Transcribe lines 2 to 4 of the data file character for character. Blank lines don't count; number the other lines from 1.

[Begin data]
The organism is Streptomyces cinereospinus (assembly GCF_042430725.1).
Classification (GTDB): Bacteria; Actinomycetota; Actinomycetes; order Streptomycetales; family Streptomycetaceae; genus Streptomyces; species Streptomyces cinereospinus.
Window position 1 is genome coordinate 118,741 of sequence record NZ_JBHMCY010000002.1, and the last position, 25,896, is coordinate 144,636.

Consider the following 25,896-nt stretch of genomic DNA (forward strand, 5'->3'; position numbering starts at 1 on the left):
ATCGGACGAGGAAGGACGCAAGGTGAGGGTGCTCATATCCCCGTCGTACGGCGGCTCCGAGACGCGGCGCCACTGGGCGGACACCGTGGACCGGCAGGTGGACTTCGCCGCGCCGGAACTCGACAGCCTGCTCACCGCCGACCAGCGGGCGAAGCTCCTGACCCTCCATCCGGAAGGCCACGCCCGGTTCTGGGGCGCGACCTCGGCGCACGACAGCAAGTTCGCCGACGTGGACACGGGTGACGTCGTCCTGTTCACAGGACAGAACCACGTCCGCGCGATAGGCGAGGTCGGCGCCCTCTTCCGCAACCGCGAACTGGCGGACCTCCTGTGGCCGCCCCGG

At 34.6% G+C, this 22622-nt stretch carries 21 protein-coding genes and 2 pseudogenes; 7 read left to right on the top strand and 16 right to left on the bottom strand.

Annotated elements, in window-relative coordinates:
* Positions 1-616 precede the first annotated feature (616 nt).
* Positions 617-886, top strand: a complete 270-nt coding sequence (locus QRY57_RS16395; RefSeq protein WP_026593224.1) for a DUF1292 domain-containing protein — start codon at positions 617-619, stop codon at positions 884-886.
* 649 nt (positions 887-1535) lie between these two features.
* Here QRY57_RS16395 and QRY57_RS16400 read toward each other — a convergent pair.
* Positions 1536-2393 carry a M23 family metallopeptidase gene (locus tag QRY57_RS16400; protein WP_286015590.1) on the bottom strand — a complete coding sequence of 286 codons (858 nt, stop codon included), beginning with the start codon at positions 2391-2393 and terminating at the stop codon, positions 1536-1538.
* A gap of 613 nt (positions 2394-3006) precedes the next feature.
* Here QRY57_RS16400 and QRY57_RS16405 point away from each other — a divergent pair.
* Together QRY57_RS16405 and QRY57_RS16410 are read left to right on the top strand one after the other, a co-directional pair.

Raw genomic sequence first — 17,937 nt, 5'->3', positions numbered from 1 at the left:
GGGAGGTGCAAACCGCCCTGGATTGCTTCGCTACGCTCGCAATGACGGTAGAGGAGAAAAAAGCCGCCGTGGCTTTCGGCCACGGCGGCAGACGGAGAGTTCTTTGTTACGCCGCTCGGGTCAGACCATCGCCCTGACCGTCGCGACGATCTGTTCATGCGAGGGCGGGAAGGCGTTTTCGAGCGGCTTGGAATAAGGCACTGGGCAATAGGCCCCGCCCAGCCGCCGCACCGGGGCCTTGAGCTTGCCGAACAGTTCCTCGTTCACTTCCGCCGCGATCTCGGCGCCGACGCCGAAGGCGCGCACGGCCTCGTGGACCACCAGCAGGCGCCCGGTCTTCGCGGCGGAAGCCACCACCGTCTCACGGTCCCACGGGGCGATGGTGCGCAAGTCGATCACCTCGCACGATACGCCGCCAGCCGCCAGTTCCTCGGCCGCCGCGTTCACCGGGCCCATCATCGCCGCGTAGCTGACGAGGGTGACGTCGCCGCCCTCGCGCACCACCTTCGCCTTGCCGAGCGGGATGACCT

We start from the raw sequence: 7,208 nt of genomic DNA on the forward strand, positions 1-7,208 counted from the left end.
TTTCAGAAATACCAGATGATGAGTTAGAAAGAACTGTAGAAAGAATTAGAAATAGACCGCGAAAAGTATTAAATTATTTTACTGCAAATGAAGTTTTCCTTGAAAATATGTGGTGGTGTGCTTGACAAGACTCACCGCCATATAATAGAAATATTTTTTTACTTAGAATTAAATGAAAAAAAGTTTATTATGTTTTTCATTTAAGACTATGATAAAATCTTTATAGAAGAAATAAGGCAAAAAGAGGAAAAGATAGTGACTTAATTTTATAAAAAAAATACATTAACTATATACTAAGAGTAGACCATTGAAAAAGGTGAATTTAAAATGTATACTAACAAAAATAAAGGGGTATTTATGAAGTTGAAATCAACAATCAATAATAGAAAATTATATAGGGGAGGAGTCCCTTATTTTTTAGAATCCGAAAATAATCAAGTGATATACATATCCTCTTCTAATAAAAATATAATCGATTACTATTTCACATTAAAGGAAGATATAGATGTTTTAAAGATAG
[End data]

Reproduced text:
Classification (GTDB): Bacteria; Actinomycetota; Actinomycetes; order Streptomycetales; family Streptomycetaceae; genus Streptomyces; species Streptomyces cinereospinus.
Window position 1 is genome coordinate 118,741 of sequence record NZ_JBHMCY010000002.1, and the last position, 25,896, is coordinate 144,636.

Consider the following 25,896-nt stretch of genomic DNA (forward strand, 5'->3'; position numbering starts at 1 on the left):